As all of the members of our team have work experience at their own or other companies, we were inspired to create something that felt modern and fit the requirements of a modern-world application. We utilized Adobe Experimental Design and Figma in order to create the user interface you can view in this post.
What we learned
We learned a lot about UI/UX design along the way, as well as connecting the stacks and creating Chrome Extensions. It was a long process, but we learned a lot along the way, solving many problems and squashing a lot of bugs. We also learned that great things take time to build, and at times throughout our development process, we were starting to believe that we had set out to achieve something too unrealistic -- we found that our passion to create and explore empowered us to be able to complete our project, despite starting only 20 hours before the deadline.
Although we came up with this project just yesterday, we feel that it could be a viable business idea. Our peers and us are heavily considering developing this idea as an actual product. We'll be sure to update this post if we ever do so.
Protego is easily installed by importing the code into the developer panel at chrome://extensions/ ~ although we would have liked to have published it onto the Chrome Webstore, there was simply not enough time during this event for us to do so.
In our modern society, technology rapidly improves and changes faster than anything else. It's critical that user data is protected and disclosed solely to those that it belongs to and trusted organizations and companies. We believe that the line between whitehat tech and blackhat tech lies only in the execution of an idea. Where bad actors may conduct MITM attacks by rerouting network traffic, we use virtually the same technology in order to protect end users. Although many stores and websites have implemented cookie notices and policies under GDPR and similar legislation, it is reported that most sites are still non-GDPR-compliant. This indicates that a large majority of internet users across the globe are being tracked without their consent or knowledge by a plethora of companies and organizations.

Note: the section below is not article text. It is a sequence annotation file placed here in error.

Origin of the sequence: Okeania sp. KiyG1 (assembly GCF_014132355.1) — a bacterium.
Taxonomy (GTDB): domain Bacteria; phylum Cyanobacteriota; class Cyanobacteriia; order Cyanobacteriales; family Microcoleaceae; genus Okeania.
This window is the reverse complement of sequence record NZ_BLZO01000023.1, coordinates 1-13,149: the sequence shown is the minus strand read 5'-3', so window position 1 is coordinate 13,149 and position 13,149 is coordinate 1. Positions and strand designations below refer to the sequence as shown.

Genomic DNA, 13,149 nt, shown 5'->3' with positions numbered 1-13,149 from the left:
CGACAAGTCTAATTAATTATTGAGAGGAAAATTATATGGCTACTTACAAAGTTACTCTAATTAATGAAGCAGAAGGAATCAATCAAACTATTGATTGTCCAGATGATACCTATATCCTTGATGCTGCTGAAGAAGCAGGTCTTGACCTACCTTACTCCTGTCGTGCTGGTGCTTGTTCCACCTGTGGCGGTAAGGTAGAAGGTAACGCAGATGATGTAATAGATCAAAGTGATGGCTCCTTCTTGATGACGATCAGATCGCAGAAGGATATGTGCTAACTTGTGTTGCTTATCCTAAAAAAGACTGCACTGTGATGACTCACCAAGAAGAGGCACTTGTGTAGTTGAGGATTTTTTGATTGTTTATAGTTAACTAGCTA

There must be more transparency when it comes to where our information goes, and what is being done with it. We predict a heavy increase and rise in data erasure and removal services within the next ten years, as the internet continues to exponentially grow not only in size but in terms of how dangerous it can be.
We pride ourselves on coming up with this idea without initial inspiration from other products on the market or competition. We're extremely happy that we were able to make this project our brain child over the course of the 24 hours we spent on it. Having come up with the idea ourselves and studying the potential implications if released to modern society, we believe Protego is a viable business idea and one that has potential to succeed in the real world and as an enterprise solution as well. We predict a product similar to our idea will be implemented by a company in the near future, if not one created by our team, as data privacy is such a hot topic and should continue to be one as technology continues to develop. As of our knowledge, nobody has built anything similar to our idea in the current market, which we take a ton of pride in (if you haven't noticed).
In our opinion, are many projects out there that are technically impressive, but not many that have the type of potential benefits on society that we believe ours could potentially have. Not to mention, the build we produced this past weekend was a simple prototype, if it is to be considered for a real product. We would rewrite the entire codebase and plan things out, tinkering with every last detail. Technically impressive does not always translate to applicable in the real-world, although they are great achievements. Not to say our project wasn't impressive in the least bit, it's just that -- we would have loved for our application and system to be even more technically impressive, by incorporating statistics or ML, tons of more functionality, and an even smoother UX. However, we were tasked with a ton, and honestly, we are proud that we were able to even complete the checklist we had set before us. You really cannot do it all, and we had to settle for a balance. You already see products that are in a similar niche, such as NextDNS, taking the web by storm. We believe our project could be extremely beneficial to users all across the world, and would pave the path for a more safe and secure web.
Empowering the citizens of the internet. We are Protego.
Thanks for reading our project writeup & huge shoutout to TeenHacksLI,
The Protego Team
Andy has recorded an audio recording that talks more about why we chose to create Protego and how it applies to the real world. He did not, in fact, create a script for it so it is a bit wordy and disorganized at times, although we hope you enjoy.
We've also added 2 of our team members that were asleep or away for most of the hackathon, however still contributed to our project! Ian helped design some of the serverside structure; and Matthew was able to provide us with intellectual insight from his experience working at real-world companies, despite being busy in a different state for almost the entirety of the event.